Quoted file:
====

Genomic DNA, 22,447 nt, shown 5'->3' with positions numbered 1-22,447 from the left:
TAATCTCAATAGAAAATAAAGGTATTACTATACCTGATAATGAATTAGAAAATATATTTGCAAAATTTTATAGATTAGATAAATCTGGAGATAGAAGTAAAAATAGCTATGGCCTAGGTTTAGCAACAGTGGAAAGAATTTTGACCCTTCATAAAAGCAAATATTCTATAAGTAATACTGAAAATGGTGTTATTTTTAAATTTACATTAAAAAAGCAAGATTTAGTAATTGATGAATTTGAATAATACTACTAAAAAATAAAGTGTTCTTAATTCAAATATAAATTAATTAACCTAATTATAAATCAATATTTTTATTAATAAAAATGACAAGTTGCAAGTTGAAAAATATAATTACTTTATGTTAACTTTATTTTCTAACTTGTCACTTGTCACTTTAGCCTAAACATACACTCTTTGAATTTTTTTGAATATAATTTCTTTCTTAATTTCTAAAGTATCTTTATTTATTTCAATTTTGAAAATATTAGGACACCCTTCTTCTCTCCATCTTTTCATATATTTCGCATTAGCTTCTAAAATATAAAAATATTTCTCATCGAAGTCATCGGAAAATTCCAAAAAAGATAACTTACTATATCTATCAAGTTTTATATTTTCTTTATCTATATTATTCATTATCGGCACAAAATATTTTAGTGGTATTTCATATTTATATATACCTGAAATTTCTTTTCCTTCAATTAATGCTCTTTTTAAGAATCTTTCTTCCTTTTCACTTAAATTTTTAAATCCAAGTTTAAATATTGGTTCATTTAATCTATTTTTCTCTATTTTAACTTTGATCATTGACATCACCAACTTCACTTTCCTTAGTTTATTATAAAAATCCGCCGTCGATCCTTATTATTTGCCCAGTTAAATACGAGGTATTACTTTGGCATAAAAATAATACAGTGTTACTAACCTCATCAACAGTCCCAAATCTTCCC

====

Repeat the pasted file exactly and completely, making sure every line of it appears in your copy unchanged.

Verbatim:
Genomic DNA, 22,447 nt, shown 5'->3' with positions numbered 1-22,447 from the left:
TAATCTCAATAGAAAATAAAGGTATTACTATACCTGATAATGAATTAGAAAATATATTTGCAAAATTTTATAGATTAGATAAATCTGGAGATAGAAGTAAAAATAGCTATGGCCTAGGTTTAGCAACAGTGGAAAGAATTTTGACCCTTCATAAAAGCAAATATTCTATAAGTAATACTGAAAATGGTGTTATTTTTAAATTTACATTAAAAAAGCAAGATTTAGTAATTGATGAATTTGAATAATACTACTAAAAAATAAAGTGTTCTTAATTCAAATATAAATTAATTAACCTAATTATAAATCAATATTTTTATTAATAAAAATGACAAGTTGCAAGTTGAAAAATATAATTACTTTATGTTAACTTTATTTTCTAACTTGTCACTTGTCACTTTAGCCTAAACATACACTCTTTGAATTTTTTTGAATATAATTTCTTTCTTAATTTCTAAAGTATCTTTATTTATTTCAATTTTGAAAATATTAGGACACCCTTCTTCTCTCCATCTTTTCATATATTTCGCATTAGCTTCTAAAATATAAAAATATTTCTCATCGAAGTCATCGGAAAATTCCAAAAAAGATAACTTACTATATCTATCAAGTTTTATATTTTCTTTATCTATATTATTCATTATCGGCACAAAATATTTTAGTGGTATTTCATATTTATATATACCTGAAATTTCTTTTCCTTCAATTAATGCTCTTTTTAAGAATCTTTCTTCCTTTTCACTTAAATTTTTAAATCCAAGTTTAAATATTGGTTCATTTAATCTATTTTTCTCTATTTTAACTTTGATCATTGACATCACCAACTTCACTTTCCTTAGTTTATTATAAAAATCCGCCGTCGATCCTTATTATTTGCCCAGTTAAATACGAGGTATTACTTTGGCATAAAAATAATACAGTGTTACTAACCTCATCAACAGTCCCAAATCTTCCC